duty in irrigation( delta duty relationship)

Duty In Irrigation

The duty of water is the relationship between the volume of water and the area of land it matures. It may be defined as the area of land (in hectares) irrigated for full growth of given crop by a supply of 1 m³/sec of water continuously during the entire base period of the crop. Duty of water( duty in irrigation) is generally expressed in hectare per cumecs and is denoted by letter D . 

Mathematically,

 D=A/Q 

Where D=Duty in hectare/cumec

A=Area in hectares

Q=Discharge in m3/s

Duty can also be expressed as D=8.44 B/Δ  

 

 

Types of duty in Irrigation: 

 Duty can be classified as:

 
1.Flow duty

 If duty is always expressed in hectare/cumec in a direct irrigation then it is called flow duty or duty.


2. Quantity duty or Storage duty

 In storage irrigation, duty may sometimes be expressed in hectares /million cubic meters of water available in a reservoir. It means that every million cubic meter of water available to the reservoir will mature so many hectares of a particular crop. Hence the irrigating capacity of the reservoir is directly known, When duty is expressed in this manner, then it is called quantity duty. 

 

 

Factors affecting the duty of water in Irrigation

Duty of irrigation water depends upon the subsequent factor:

 

1. Type of crop

The water demand for numerous crops is completely different. So, the duty varies from crop to crop. The duty is going to be less for a crop requiring additional water and vice versa.


2. Climate & Season 

The duty varies from season to season and also time to time in the same season. Since duty also includes the water lost in evaporation and percolation. Losses due to evaporation and percolation vary with climatic condition. The values of duties which are generally expressed are their average values considered in the entire crop period.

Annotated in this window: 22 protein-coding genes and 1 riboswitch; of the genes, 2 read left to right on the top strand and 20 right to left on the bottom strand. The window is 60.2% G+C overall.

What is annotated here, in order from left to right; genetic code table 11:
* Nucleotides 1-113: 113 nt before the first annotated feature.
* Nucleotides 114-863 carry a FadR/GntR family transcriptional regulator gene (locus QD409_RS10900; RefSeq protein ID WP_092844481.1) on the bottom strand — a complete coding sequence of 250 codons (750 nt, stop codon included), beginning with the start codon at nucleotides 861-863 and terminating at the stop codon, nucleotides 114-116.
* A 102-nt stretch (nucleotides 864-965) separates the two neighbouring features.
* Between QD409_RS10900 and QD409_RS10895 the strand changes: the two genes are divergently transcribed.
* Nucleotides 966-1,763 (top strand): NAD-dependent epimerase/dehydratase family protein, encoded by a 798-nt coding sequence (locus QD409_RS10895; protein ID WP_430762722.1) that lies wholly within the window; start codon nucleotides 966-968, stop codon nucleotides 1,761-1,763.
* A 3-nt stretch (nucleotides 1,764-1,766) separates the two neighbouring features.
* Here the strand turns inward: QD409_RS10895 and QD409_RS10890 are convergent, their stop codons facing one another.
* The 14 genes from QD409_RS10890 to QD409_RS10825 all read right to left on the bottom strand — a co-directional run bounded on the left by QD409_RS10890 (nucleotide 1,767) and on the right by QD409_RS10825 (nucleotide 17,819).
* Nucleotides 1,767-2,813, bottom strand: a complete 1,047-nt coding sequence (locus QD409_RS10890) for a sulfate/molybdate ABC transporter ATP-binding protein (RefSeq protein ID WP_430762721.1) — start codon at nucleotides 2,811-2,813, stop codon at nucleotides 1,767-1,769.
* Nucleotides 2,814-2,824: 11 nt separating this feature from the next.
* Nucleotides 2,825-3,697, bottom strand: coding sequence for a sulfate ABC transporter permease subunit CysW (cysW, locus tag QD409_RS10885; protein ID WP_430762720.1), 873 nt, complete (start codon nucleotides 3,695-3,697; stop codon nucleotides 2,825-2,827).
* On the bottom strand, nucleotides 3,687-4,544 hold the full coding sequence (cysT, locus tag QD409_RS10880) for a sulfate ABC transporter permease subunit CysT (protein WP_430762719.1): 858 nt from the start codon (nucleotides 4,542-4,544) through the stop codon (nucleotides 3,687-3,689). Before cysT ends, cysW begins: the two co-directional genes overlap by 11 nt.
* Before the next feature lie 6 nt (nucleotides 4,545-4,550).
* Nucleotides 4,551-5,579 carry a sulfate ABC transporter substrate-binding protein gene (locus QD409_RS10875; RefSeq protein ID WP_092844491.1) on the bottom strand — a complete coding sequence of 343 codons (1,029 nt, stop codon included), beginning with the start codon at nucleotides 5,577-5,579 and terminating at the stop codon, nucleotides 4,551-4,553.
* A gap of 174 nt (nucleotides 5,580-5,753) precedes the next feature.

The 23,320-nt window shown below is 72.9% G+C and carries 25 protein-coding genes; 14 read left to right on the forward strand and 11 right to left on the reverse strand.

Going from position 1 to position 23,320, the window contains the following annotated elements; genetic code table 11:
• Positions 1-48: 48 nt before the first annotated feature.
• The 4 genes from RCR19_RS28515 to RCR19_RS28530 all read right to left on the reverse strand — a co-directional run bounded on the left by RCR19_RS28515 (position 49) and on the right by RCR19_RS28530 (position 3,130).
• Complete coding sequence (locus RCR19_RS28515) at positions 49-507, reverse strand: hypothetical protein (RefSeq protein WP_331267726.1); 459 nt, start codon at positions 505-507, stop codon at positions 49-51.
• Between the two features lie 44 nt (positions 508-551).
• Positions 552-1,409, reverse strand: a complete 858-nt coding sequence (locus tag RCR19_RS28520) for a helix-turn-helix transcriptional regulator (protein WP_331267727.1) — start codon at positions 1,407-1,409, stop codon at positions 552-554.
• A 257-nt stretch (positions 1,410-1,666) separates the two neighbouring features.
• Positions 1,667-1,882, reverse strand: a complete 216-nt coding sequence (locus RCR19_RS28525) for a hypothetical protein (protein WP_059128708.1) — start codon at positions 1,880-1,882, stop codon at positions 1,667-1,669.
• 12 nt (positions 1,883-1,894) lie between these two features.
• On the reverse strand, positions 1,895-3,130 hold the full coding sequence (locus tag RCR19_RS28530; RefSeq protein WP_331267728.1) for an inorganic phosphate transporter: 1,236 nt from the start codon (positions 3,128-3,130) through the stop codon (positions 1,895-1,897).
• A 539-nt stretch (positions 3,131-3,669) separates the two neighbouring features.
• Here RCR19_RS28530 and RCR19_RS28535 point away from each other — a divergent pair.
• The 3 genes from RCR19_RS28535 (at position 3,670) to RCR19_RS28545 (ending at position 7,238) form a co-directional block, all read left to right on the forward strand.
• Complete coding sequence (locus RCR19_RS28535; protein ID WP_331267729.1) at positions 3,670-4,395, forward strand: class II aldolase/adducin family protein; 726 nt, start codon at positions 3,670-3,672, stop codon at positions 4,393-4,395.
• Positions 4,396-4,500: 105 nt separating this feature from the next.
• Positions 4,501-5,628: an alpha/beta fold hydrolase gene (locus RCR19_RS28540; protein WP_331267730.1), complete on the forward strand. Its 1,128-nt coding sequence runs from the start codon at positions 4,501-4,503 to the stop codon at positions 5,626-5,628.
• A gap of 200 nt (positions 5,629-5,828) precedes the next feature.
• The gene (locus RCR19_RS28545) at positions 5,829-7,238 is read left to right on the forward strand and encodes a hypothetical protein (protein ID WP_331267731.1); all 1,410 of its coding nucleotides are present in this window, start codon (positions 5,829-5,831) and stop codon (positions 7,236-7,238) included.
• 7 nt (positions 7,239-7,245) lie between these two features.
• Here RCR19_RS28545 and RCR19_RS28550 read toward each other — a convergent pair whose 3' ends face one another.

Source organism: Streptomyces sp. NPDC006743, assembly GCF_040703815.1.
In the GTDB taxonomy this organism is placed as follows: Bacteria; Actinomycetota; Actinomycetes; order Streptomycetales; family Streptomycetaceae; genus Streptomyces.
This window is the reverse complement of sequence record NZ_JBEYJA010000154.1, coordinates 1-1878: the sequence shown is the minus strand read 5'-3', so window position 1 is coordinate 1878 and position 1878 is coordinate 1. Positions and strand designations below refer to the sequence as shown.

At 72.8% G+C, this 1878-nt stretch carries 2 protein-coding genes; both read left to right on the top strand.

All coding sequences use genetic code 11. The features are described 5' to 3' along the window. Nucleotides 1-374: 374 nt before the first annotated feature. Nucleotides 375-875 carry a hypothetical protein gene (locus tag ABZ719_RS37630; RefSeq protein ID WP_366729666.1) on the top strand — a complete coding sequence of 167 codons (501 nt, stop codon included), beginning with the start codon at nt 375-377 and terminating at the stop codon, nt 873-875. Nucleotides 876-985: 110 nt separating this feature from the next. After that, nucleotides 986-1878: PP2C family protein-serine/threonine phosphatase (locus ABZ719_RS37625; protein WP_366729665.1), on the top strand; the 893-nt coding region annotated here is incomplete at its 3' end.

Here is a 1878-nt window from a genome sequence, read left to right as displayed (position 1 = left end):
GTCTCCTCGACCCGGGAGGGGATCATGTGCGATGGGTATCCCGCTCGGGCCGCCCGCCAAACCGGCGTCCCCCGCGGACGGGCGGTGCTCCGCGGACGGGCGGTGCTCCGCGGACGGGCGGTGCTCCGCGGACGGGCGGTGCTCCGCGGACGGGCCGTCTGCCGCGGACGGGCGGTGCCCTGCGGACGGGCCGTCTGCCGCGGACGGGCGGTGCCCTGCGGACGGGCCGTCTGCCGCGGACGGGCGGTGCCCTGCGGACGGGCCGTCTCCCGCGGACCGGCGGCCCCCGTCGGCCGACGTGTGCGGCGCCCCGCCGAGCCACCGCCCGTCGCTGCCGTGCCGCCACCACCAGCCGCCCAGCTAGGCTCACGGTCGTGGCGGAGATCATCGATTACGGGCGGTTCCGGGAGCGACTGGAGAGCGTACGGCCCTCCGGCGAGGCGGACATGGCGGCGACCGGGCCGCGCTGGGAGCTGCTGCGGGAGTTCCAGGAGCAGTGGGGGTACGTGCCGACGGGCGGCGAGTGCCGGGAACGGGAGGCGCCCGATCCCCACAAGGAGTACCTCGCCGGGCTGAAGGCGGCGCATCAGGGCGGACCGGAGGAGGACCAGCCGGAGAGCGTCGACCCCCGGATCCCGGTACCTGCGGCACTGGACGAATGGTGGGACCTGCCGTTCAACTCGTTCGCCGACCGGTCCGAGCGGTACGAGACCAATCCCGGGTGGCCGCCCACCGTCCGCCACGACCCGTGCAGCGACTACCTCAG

3. Useful rainfall

More the helpful precipitation less is the need for irrigation water. This means if rain falls in crop period then duty will be more and vice versa.


4. Soil type 

The duty of irrigation water will be less for permeable soil and vice versa.

In coarse-grained soil; percolation is high, so less duty. In fined grained soil;  percolation is less, so high duty. So the duty of clayey soil is more than the duty of sandy soil.


5. Method of ploughing 

Proper ploughing of the land reduces the number of watering & increases duty. But for faulty cultivation & improper ploughing, duty is decreased. 


6. Method of irrigation 

The duty of water is high just in case of the perennial irrigation system as compared to the inundation irrigation system.


7. The topography of agricultural land

 If the agricultural land is uneven, the water requirement will be more and hence duty will be low. As the ground slope will increase, the duty decreases as a result of the wastage of water.


8. Base period

 If the base period is longer, the water requirement will be more and duty will be low and vice versa.


9. Skill of cultivation 

A skilled & properly trained cultivator can make judicious use of water and therefore duty will be high.

duty in irrigation

Importance of duty

The Knowledge of duty helps engineers in designing efficient canal irrigation system. Knowing the duties of different crops and their areas, the discharge required for designing the irrigation canal can be estimated. 

 

 

Methods for improving duty/ Measures for improving duty

  1. Ploughing, the land to proper depth increases the moisture-retaining capacity of the soil. Hence duty gets improved.

2. Reduction in percolation loss. The canal should be lined to reduce percolation losses. 

3. Land used for cultivation should be levelled as far as possible. 

4. Manure fertilizers should be added to increase the water-holding capacity of the soil. 

5. Rotation of crops will ensure increased crop yield with minimum use of water. 

6. Method of irrigation should be efficient. 

7. The cultivators should be trained & skilful. 

8. The land should be regularly cultivated.

9. Reduction of transmission losses. The canal should be taken close to the irrigable land to minimize transmission losses.

 

 

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